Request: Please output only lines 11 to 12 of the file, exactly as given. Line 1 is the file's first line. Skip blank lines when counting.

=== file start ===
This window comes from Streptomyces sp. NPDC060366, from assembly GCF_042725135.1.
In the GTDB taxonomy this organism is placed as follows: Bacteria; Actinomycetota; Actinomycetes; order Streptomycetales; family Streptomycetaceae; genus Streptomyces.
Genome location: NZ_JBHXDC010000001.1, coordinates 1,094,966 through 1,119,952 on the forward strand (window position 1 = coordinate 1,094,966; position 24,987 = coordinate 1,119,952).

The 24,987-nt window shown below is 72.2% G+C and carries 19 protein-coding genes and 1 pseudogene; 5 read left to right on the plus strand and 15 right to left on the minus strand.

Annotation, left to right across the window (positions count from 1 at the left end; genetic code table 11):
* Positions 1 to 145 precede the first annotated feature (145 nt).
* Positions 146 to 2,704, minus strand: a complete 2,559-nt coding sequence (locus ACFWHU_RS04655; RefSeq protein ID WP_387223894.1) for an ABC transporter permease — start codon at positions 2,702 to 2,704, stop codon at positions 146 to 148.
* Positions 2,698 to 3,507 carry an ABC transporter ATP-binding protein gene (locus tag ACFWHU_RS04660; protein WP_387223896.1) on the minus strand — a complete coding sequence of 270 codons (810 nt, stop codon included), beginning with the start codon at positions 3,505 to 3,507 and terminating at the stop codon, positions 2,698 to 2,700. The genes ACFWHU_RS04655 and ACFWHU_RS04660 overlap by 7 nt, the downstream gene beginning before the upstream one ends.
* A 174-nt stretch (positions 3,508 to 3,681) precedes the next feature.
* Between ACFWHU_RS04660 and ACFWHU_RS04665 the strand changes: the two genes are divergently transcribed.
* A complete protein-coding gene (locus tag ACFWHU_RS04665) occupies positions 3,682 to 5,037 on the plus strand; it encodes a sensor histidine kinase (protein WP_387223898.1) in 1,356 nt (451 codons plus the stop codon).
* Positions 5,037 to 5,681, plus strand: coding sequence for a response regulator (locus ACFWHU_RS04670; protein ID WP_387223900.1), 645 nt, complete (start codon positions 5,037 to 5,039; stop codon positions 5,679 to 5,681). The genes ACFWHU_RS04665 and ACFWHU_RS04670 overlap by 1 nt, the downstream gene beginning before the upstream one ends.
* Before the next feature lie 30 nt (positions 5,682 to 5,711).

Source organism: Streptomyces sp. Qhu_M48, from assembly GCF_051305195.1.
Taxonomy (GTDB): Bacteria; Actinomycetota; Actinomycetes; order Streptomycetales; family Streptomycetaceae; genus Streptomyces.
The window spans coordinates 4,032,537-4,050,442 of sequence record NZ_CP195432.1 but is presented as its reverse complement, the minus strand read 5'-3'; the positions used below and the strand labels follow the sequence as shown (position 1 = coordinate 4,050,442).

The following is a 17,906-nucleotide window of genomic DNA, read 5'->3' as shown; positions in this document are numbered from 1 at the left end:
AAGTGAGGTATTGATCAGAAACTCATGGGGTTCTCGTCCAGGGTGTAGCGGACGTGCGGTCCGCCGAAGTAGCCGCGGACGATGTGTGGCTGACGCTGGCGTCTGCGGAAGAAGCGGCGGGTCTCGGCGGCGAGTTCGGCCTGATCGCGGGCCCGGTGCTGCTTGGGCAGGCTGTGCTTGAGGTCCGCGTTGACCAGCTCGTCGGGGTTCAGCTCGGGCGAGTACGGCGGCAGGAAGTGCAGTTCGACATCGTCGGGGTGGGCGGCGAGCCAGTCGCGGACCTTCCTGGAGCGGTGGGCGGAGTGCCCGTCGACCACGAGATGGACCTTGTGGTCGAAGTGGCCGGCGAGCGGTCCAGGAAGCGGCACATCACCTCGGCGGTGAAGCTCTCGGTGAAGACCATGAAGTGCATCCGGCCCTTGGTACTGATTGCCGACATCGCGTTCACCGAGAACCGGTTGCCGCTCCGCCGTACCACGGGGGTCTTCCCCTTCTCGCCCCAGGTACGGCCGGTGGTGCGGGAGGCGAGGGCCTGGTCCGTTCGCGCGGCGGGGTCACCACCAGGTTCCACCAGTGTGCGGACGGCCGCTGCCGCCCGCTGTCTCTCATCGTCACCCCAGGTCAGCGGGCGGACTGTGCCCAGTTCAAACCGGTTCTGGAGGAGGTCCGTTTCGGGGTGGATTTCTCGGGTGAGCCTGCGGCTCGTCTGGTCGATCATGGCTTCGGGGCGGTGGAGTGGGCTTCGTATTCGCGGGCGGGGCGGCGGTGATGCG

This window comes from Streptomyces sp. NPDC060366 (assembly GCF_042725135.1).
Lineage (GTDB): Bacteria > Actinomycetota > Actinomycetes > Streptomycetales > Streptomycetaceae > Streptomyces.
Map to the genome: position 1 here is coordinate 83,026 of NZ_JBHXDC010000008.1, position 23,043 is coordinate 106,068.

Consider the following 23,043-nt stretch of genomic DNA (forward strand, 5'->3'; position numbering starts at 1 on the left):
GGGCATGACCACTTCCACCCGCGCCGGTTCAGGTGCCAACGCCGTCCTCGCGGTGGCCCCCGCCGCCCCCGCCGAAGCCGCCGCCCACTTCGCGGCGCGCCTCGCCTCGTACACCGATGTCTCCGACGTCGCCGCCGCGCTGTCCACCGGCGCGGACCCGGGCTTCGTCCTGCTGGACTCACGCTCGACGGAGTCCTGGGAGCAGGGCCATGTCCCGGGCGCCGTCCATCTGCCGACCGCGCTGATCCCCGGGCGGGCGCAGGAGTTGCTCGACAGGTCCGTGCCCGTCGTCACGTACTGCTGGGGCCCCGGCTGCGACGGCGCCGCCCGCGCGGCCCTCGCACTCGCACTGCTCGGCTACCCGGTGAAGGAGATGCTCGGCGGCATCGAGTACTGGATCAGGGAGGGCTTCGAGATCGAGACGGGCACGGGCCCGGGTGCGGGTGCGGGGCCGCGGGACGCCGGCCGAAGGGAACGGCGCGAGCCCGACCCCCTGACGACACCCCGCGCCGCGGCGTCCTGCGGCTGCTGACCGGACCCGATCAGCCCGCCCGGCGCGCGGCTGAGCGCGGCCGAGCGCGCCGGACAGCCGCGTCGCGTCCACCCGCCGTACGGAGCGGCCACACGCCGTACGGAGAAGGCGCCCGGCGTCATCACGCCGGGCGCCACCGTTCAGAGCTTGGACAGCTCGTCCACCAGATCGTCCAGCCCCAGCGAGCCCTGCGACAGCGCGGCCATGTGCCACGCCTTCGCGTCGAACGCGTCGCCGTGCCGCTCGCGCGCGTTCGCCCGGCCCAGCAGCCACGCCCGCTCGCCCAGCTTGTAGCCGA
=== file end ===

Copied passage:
* A complete protein-coding gene (locus tag ACFWHU_RS04665) occupies positions 3,682 to 5,037 on the plus strand; it encodes a sensor histidine kinase (protein WP_387223898.1) in 1,356 nt (451 codons plus the stop codon).
* Positions 5,037 to 5,681, plus strand: coding sequence for a response regulator (locus ACFWHU_RS04670; protein ID WP_387223900.1), 645 nt, complete (start codon positions 5,037 to 5,039; stop codon positions 5,679 to 5,681). The genes ACFWHU_RS04665 and ACFWHU_RS04670 overlap by 1 nt, the downstream gene beginning before the upstream one ends.